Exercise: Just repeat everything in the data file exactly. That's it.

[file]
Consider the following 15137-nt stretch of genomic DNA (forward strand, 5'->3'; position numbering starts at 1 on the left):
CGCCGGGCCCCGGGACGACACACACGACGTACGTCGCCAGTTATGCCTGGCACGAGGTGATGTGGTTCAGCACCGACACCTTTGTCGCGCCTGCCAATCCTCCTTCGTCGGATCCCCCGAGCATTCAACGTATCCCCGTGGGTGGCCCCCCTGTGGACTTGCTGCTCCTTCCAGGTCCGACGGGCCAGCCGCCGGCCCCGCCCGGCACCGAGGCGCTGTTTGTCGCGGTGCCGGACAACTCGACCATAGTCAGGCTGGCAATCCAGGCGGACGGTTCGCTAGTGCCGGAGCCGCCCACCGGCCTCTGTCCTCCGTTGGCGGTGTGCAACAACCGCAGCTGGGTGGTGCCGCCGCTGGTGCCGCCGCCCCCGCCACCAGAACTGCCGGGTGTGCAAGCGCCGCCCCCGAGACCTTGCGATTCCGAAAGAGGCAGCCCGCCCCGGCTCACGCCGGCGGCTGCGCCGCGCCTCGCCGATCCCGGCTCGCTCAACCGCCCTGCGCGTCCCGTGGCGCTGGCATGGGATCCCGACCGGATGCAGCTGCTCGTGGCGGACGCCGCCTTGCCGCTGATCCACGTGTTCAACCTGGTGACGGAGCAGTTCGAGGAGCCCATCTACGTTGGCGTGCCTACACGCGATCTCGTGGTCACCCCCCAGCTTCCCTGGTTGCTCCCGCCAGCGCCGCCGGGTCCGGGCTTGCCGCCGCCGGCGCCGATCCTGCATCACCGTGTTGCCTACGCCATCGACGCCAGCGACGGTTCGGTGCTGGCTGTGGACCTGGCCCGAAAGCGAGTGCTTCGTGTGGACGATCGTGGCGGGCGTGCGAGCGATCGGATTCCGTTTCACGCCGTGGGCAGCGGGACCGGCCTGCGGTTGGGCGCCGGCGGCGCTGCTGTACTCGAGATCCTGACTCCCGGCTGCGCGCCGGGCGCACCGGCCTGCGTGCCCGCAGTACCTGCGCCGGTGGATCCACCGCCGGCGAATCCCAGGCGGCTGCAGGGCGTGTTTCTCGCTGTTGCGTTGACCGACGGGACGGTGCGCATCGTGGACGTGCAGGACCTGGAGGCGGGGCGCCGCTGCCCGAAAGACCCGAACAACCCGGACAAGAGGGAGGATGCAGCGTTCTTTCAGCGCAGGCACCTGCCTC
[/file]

Consider the following 15137-nt stretch of genomic DNA (forward strand, 5'->3'; position numbering starts at 1 on the left):
CGCCGGGCCCCGGGACGACACACACGACGTACGTCGCCAGTTATGCCTGGCACGAGGTGATGTGGTTCAGCACCGACACCTTTGTCGCGCCTGCCAATCCTCCTTCGTCGGATCCCCCGAGCATTCAACGTATCCCCGTGGGTGGCCCCCCTGTGGACTTGCTGCTCCTTCCAGGTCCGACGGGCCAGCCGCCGGCCCCGCCCGGCACCGAGGCGCTGTTTGTCGCGGTGCCGGACAACTCGACCATAGTCAGGCTGGCAATCCAGGCGGACGGTTCGCTAGTGCCGGAGCCGCCCACCGGCCTCTGTCCTCCGTTGGCGGTGTGCAACAACCGCAGCTGGGTGGTGCCGCCGCTGGTGCCGCCGCCCCCGCCACCAGAACTGCCGGGTGTGCAAGCGCCGCCCCCGAGACCTTGCGATTCCGAAAGAGGCAGCCCGCCCCGGCTCACGCCGGCGGCTGCGCCGCGCCTCGCCGATCCCGGCTCGCTCAACCGCCCTGCGCGTCCCGTGGCGCTGGCATGGGATCCCGACCGGATGCAGCTGCTCGTGGCGGACGCCGCCTTGCCGCTGATCCACGTGTTCAACCTGGTGACGGAGCAGTTCGAGGAGCCCATCTACGTTGGCGTGCCTACACGCGATCTCGTGGTCACCCCCCAGCTTCCCTGGTTGCTCCCGCCAGCGCCGCCGGGTCCGGGCTTGCCGCCGCCGGCGCCGATCCTGCATCACCGTGTTGCCTACGCCATCGACGCCAGCGACGGTTCGGTGCTGGCTGTGGACCTGGCCCGAAAGCGAGTGCTTCGTGTGGACGATCGTGGCGGGCGTGCGAGCGATCGGATTCCGTTTCACGCCGTGGGCAGCGGGACCGGCCTGCGGTTGGGCGCCGGCGGCGCTGCTGTACTCGAGATCCTGACTCCCGGCTGCGCGCCGGGCGCACCGGCCTGCGTGCCCGCAGTACCTGCGCCGGTGGATCCACCGCCGGCGAATCCCAGGCGGCTGCAGGGCGTGTTTCTCGCTGTTGCGTTGACCGACGGGACGGTGCGCATCGTGGACGTGCAGGACCTGGAGGCGGGGCGCCGCTGCCCGAAAGACCCGAACAACCCGGACAAGAGGGAGGATGCAGCGTTCTTTCAGCGCAGGCACCTGCCTC